Comment Editor Ffion Hâf takes a look back at Legally Blonde, arguing that it remains an iconic feminist piece 20 years on
Legally Blonde may be turning twenty this year, but the iconic film that brought us the ‘bend and snap’ will forever have a place in our hearts. The film follows the bountiful blonde Elle Woods (Reese Witherspoon), the girl who has it all until her dream of becoming Mrs. Warner Huntington III is crushed when her boyfriend (Matthew Davis) decides that he needs someone more serious and breaks up with her. In an effort to teach Warner a lesson and win him back, Elle stops at nothing to get into Harvard; however, whilst she is there, she learns that there is more to life than winning a man back and falls in love with the subject of law.
One of my favourite parts of Legally Blonde is Elle’s admission video to Harvard, which features Elle in a bright-pink bikini, floating on an inflatable in her pool, talking about how she is the perfect candidate for law school. One of the most iconic quotes from this movie comes from Elle’s video essay when she shows her unique ability to use legal jargon in everyday life: “I feel comfortable using legal jargon in everyday life. [Wolf whistle] I object!” Whilst it may be perceived as a comic mockery of the ‘blonde bombshell’, this is exactly why it is so effective. Elle uses this image to her strengths and embraces everything that makes her different to the typical Harvard applicant. The fact that the Admissions board, a group of old, white men, accepts her application with the reasoning that the university needs to “diversify its student body” is both ironic and comical in its depiction of the male gaze. Elle knows that she will be objectified and judged on the basis of her appearance, so why not use it to her advantage?
Elle’s personal growth as a character is demonstrated through her shift in motivation, instead of wanting to win back the misogynistic Warner, she strives to succeed in her career. Even though they both made it into Harvard (and it should be noted that he only got in due to ‘Daddy’s connections), Warner states that she is still not smart enough for him at Viviane’s (Selma Blair) party. This becomes the turning point for Elle and she then throws herself into her classes. It is this experience of rejection that I believe allows Elle to truly realise her self-worth and understand that there is more to life than being a beautiful piece of candy on a man’s arm. This is interestingly represented through Elle and Emmett’s (Luke Wilson) romance – instead of being the driving force in the film, it is kept as a subplot. Emmett is a positive influence in Elle’s life as he supports her and wants to see her succeed without changing who she really is; here we have a man who is comfortable on the sidelines and is happy to be Elle’s cheerleader, without being concerned for his masculinity. Whilst Legally Blonde could have easily become another romance, Emmett remains, for the most part, out of the picture, allowing Elle to shine.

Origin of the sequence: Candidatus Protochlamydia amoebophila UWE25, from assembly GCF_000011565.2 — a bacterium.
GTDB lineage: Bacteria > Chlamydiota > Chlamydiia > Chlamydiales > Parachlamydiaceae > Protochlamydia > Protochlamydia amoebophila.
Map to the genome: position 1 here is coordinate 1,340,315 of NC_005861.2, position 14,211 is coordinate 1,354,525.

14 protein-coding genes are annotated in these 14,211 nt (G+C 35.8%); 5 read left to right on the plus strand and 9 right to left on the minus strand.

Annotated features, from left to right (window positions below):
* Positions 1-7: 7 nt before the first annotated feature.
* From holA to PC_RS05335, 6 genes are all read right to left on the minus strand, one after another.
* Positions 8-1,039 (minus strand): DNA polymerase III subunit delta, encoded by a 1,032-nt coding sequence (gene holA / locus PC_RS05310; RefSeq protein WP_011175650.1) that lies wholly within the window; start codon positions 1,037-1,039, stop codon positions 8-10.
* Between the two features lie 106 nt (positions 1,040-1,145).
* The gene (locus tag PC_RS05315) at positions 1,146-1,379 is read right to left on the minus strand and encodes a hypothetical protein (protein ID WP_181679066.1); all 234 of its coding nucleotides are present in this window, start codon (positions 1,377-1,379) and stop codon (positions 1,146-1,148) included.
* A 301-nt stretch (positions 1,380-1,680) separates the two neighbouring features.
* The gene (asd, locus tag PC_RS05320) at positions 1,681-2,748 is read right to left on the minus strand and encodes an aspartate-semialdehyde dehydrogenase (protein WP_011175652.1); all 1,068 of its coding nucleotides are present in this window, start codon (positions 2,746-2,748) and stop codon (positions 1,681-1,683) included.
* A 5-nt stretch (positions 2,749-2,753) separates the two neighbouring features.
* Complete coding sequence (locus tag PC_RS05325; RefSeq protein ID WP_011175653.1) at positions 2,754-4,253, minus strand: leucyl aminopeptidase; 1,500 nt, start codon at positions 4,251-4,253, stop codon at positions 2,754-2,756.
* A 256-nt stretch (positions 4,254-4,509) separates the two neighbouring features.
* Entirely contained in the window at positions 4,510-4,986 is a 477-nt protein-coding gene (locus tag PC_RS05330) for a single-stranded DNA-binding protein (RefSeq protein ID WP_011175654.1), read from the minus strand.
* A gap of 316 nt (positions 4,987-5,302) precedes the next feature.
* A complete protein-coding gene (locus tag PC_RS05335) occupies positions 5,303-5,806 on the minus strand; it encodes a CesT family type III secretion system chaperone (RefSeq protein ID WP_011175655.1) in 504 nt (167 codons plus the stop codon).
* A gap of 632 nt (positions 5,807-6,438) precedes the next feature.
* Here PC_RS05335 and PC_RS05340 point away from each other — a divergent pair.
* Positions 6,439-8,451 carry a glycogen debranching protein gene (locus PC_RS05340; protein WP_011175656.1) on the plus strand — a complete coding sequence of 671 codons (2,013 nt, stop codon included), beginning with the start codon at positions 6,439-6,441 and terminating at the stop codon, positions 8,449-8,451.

One of the most prominent features of Legally Blonde is Elle’s wardrobe – she flaunts her overwhelmingly pink and hyper-feminine outfit choices with a sense of unfaltering flair, among which are a hot pink leather two-piece and a baby-pink knee-length dress. Elle’s clothing is central to the message at the heart of the film, as it encompasses the theme of female empowerment and the ability to rebut the stereotypical ‘dumb blonde’ trope. Elle uses her femininity to her advantage and proves that she deserves to be among her equals at Harvard. She is suited to the courtroom environment and overcomes hurdles by simply being herself. She compromises neither her style nor her individuality, choosing not to conform to the stereotypes of what a successful woman should look like. Her wardrobe serves as a reminder that outward appearances do not define us, and a woman can be both feminine and successful. To Elle, pink represents her confidence, and the colour becomes a symbol of power and a sense of self-assurance in both herself and her personal style.